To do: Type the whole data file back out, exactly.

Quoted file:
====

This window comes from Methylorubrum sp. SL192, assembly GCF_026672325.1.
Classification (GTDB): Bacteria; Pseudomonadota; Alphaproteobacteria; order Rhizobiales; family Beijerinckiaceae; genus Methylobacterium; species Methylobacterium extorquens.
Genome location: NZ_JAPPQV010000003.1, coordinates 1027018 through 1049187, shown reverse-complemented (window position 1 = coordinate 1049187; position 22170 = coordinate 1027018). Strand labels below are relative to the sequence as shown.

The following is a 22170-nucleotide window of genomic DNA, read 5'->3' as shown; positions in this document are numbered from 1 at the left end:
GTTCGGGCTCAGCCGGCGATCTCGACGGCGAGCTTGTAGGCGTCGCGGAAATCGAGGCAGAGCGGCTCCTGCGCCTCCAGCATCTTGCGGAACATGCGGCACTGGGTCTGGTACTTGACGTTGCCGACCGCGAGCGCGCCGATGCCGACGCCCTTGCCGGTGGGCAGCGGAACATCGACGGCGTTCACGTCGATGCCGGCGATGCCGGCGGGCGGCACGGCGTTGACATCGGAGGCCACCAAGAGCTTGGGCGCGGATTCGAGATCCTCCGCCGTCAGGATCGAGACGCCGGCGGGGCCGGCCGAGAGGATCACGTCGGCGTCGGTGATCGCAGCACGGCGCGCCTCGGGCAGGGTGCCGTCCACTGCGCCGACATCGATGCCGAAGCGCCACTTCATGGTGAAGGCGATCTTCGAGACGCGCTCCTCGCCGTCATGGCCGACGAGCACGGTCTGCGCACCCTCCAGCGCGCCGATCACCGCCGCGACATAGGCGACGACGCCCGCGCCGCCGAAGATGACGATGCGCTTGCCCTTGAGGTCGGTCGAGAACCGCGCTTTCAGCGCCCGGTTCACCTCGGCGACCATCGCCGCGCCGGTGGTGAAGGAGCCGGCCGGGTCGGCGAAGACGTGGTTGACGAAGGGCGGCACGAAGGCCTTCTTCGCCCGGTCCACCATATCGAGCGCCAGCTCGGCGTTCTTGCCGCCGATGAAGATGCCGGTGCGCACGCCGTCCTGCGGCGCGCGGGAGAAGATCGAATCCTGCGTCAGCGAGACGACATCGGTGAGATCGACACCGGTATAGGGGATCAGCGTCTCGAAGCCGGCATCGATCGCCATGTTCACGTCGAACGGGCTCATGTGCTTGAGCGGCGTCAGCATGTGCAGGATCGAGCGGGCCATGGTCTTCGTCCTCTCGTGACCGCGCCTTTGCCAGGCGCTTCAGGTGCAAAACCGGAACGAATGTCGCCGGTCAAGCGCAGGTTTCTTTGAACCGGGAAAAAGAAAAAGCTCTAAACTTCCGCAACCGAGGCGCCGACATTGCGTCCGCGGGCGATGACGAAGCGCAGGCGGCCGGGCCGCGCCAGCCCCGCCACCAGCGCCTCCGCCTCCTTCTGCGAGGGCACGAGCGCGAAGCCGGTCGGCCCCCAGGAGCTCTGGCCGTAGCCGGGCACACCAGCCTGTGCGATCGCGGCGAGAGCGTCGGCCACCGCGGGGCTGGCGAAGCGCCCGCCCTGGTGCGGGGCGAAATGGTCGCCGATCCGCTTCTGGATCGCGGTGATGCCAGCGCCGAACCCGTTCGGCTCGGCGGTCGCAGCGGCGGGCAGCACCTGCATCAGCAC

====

This window comes from Methylorubrum sp. SL192, assembly GCF_026672325.1.
Classification (GTDB): Bacteria; Pseudomonadota; Alphaproteobacteria; order Rhizobiales; family Beijerinckiaceae; genus Methylobacterium; species Methylobacterium extorquens.
Genome location: NZ_JAPPQV010000003.1, coordinates 1027018 through 1049187, shown reverse-complemented (window position 1 = coordinate 1049187; position 22170 = coordinate 1027018). Strand labels below are relative to the sequence as shown.

The following is a 22170-nucleotide window of genomic DNA, read 5'->3' as shown; positions in this document are numbered from 1 at the left end:
GTTCGGGCTCAGCCGGCGATCTCGACGGCGAGCTTGTAGGCGTCGCGGAAATCGAGGCAGAGCGGCTCCTGCGCCTCCAGCATCTTGCGGAACATGCGGCACTGGGTCTGGTACTTGACGTTGCCGACCGCGAGCGCGCCGATGCCGACGCCCTTGCCGGTGGGCAGCGGAACATCGACGGCGTTCACGTCGATGCCGGCGATGCCGGCGGGCGGCACGGCGTTGACATCGGAGGCCACCAAGAGCTTGGGCGCGGATTCGAGATCCTCCGCCGTCAGGATCGAGACGCCGGCGGGGCCGGCCGAGAGGATCACGTCGGCGTCGGTGATCGCAGCACGGCGCGCCTCGGGCAGGGTGCCGTCCACTGCGCCGACATCGATGCCGAAGCGCCACTTCATGGTGAAGGCGATCTTCGAGACGCGCTCCTCGCCGTCATGGCCGACGAGCACGGTCTGCGCACCCTCCAGCGCGCCGATCACCGCCGCGACATAGGCGACGACGCCCGCGCCGCCGAAGATGACGATGCGCTTGCCCTTGAGGTCGGTCGAGAACCGCGCTTTCAGCGCCCGGTTCACCTCGGCGACCATCGCCGCGCCGGTGGTGAAGGAGCCGGCCGGGTCGGCGAAGACGTGGTTGACGAAGGGCGGCACGAAGGCCTTCTTCGCCCGGTCCACCATATCGAGCGCCAGCTCGGCGTTCTTGCCGCCGATGAAGATGCCGGTGCGCACGCCGTCCTGCGGCGCGCGGGAGAAGATCGAATCCTGCGTCAGCGAGACGACATCGGTGAGATCGACACCGGTATAGGGGATCAGCGTCTCGAAGCCGGCATCGATCGCCATGTTCACGTCGAACGGGCTCATGTGCTTGAGCGGCGTCAGCATGTGCAGGATCGAGCGGGCCATGGTCTTCGTCCTCTCGTGACCGCGCCTTTGCCAGGCGCTTCAGGTGCAAAACCGGAACGAATGTCGCCGGTCAAGCGCAGGTTTCTTTGAACCGGGAAAAAGAAAAAGCTCTAAACTTCCGCAACCGAGGCGCCGACATTGCGTCCGCGGGCGATGACGAAGCGCAGGCGGCCGGGCCGCGCCAGCCCCGCCACCAGCGCCTCCGCCTCCTTCTGCGAGGGCACGAGCGCGAAGCCGGTCGGCCCCCAGGAGCTCTGGCCGTAGCCGGGCACACCAGCCTGTGCGATCGCGGCGAGAGCGTCGGCCACCGCGGGGCTGGCGAAGCGCCCGCCCTGGTGCGGGGCGAAATGGTCGCCGATCCGCTTCTGGATCGCGGTGATGCCAGCGCCGAACCCGTTCGGCTCGGCGGTCGCAGCGGCGGGCAGCACCTGCATCAGCAC